Many Middle Tennesseeans, including numerous Murfreesboro residents with backyard chickens, have purchased birds and eggs from Poultry Hollow Hatchery, a family farm located in Smith County, about 40 miles northeast of Murfreesboro.
Poultry Hollow housed and sold many different varieties of chickens, as well as ducks, guineas, turkeys and geese, eggs and frozen chickens and turkeys.
However, in the early morning hours of Dec. 8, Poultry Hollow owner Judy Wood awoke to a nightmare. Looking out of her window before dawn that cool morning, Wood saw her barn, home to an estimated 2,000 animals, burning down.
“It was totally engulfed in flames, the whole hollow was lit up like daylight,” she said. “My heart just sunk.”
She called 911, called her son and business partner Todd Rutigliano, who lives near her house next to the hatchery, and then ran to the barn to try and save some of her birds.
Todd arrived shortly thereafter, cutting some wires allowing them to access the barn, where they were able to save some of the layers.
“We have about a hundred chickens left,” Wood said a week after the fire. “All my quail, all my doves, all my guineas that were small and were still in the coop, all my pigeons—they’re all gone.”
Wood said that she truly is grateful that the disaster did not hurt or kill any people, and that preventing even a small percentage of the birds from being burned to death meant a lot to her.
“It’s better than nothing . . . It would have been even harder if it were everything,” she said.
Wood also said that she has received “a ton of notes” from customers and friends, and that outpouring of support has helped keep her going, but that she has experienced an overwhelming sadness after losing the birds.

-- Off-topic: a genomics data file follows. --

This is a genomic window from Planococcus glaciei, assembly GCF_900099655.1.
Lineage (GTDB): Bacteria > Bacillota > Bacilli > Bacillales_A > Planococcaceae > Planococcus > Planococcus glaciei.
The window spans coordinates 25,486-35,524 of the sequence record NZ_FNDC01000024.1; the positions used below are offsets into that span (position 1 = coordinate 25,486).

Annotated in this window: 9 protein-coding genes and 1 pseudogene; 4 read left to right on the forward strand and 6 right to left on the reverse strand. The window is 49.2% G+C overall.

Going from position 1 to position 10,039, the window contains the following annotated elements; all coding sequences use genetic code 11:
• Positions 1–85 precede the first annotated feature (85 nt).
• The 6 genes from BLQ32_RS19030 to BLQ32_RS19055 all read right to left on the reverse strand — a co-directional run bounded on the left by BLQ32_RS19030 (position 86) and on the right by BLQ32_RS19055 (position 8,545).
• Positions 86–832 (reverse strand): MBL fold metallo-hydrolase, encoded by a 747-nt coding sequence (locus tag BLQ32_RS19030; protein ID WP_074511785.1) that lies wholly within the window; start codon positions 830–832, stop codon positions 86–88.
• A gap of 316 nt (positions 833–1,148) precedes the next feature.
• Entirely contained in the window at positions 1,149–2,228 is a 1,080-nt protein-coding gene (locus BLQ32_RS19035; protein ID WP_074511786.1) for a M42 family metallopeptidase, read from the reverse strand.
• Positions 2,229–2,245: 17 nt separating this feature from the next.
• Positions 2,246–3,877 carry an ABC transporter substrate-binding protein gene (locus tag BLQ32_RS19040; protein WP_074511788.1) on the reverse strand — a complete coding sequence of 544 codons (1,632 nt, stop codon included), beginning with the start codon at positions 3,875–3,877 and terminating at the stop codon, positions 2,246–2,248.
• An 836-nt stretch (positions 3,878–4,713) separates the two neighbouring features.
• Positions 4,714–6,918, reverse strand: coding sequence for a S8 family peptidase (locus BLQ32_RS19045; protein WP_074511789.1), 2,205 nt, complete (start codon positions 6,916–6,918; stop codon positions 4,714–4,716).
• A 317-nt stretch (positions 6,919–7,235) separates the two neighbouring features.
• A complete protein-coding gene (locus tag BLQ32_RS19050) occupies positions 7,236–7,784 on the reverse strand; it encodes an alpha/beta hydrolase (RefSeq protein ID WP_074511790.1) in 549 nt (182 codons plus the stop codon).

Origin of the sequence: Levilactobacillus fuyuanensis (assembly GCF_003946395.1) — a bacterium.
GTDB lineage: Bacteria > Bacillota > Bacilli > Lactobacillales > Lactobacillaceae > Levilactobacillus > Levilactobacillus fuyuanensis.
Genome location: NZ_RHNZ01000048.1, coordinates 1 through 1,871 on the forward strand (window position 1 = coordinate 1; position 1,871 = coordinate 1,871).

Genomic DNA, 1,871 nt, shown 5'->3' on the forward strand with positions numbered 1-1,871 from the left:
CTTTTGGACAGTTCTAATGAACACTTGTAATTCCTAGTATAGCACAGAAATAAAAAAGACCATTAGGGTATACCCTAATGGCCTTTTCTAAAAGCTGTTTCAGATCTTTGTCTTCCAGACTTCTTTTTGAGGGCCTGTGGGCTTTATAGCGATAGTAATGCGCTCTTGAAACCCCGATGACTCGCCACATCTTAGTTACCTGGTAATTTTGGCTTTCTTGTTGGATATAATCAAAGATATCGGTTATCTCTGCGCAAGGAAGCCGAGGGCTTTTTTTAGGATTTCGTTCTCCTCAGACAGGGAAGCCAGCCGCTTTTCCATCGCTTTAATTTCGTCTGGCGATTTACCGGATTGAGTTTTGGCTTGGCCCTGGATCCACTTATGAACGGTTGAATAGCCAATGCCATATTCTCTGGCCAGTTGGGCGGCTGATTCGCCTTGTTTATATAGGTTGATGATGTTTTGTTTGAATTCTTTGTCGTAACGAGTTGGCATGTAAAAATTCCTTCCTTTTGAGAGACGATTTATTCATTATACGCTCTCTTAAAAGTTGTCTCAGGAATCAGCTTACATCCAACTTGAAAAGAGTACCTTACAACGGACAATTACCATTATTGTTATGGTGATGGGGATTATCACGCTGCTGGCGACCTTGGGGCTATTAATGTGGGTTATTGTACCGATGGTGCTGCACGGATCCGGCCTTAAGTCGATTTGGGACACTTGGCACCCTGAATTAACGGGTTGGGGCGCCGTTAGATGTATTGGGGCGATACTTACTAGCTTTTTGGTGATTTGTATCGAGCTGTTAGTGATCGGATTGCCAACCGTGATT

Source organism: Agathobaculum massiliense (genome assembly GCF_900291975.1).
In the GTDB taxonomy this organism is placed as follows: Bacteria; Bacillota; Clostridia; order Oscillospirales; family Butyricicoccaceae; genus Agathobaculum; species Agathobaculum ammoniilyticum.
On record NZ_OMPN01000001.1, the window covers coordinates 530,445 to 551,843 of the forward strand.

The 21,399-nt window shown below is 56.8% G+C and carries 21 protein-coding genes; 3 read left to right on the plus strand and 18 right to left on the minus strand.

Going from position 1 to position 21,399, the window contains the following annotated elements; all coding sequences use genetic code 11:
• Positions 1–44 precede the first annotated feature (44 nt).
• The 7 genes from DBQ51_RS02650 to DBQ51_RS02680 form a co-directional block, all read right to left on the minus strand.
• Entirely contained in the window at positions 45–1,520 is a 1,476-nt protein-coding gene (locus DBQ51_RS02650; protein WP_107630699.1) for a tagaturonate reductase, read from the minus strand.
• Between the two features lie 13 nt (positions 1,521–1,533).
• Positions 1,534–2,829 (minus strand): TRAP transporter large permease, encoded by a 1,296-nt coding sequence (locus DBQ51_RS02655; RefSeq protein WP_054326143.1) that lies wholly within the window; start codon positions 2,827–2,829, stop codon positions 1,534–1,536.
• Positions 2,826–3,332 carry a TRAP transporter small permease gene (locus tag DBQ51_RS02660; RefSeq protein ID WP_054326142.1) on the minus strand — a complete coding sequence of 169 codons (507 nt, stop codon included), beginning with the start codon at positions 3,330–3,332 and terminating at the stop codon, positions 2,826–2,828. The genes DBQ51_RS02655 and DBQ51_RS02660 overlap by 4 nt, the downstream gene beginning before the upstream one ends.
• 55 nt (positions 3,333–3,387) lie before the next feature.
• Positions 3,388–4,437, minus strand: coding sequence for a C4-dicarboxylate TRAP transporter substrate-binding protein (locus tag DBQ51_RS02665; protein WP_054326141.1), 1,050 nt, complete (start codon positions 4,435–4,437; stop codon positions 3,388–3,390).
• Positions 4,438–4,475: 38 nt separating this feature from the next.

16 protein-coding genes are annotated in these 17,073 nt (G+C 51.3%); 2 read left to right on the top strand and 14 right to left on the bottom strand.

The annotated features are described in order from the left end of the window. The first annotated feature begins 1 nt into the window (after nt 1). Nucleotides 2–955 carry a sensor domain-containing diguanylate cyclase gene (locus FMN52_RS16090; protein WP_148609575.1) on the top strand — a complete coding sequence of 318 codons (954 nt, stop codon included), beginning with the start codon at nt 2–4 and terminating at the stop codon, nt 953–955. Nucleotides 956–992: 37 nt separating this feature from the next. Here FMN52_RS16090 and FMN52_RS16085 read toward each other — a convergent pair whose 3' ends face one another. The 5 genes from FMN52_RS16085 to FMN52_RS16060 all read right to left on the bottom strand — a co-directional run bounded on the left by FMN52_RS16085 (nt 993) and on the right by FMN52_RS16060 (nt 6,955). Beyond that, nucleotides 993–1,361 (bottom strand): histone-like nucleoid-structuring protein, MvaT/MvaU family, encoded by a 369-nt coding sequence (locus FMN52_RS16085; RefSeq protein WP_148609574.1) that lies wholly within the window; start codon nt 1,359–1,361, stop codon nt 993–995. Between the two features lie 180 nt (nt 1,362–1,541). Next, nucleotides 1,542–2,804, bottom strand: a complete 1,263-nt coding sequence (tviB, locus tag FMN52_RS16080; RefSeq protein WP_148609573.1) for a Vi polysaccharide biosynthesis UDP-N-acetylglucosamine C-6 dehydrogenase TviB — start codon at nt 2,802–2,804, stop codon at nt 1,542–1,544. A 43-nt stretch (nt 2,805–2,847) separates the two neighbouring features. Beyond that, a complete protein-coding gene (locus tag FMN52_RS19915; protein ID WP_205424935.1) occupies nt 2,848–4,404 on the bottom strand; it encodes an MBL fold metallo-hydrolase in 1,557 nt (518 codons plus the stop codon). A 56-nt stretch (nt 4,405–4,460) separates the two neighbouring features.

“I’m taking it a day at a time,” she said.
Wood continued saying Poultry Hollow will only receive about $15,000 from insurance for the lost barn, other surrounding buildings and all of the damaged equipment, not enough to even come close to replacing it, and only $1,000 for the 2,000 lost birds.
As far as rebuilding, “A lot will involve what my grandsons want,” Wood said. Two of her grandsons, now in their early 20s, work with her at Poultry Hollow. At 73, Wood said she does not have the energy or ability to lead the rebuilding effort; she would love to see her family take on the task of rebuilding the barn, restocking and keeping the hatchery going into a new chapter, but also understands that her grandsons may decide to move onto to other professional endeavors.
“That’s what we’ll have to sit down and talk about,” Wood told the Murfreesboro Pulse. “It’s going to be a long process. I don’t know what we’re going to do.”
Inspectors determined that the blaze began from a heat lamp in a brooder containing gold sexlink chicks, and a small crack in the brooder box allowed enough oxygen in to quickly feed the small fire.
“I don’t know if I can pick myself up and wipe myself off this time,” Wood said. “I want to. But if I can’t, I’m going to be devastated.”
For more information on Poultry Hollow Hatchery, visit poultryhollow.org; supporters can also find a fundraising campaign for Judy and Poultry Hollow on gofundme.com.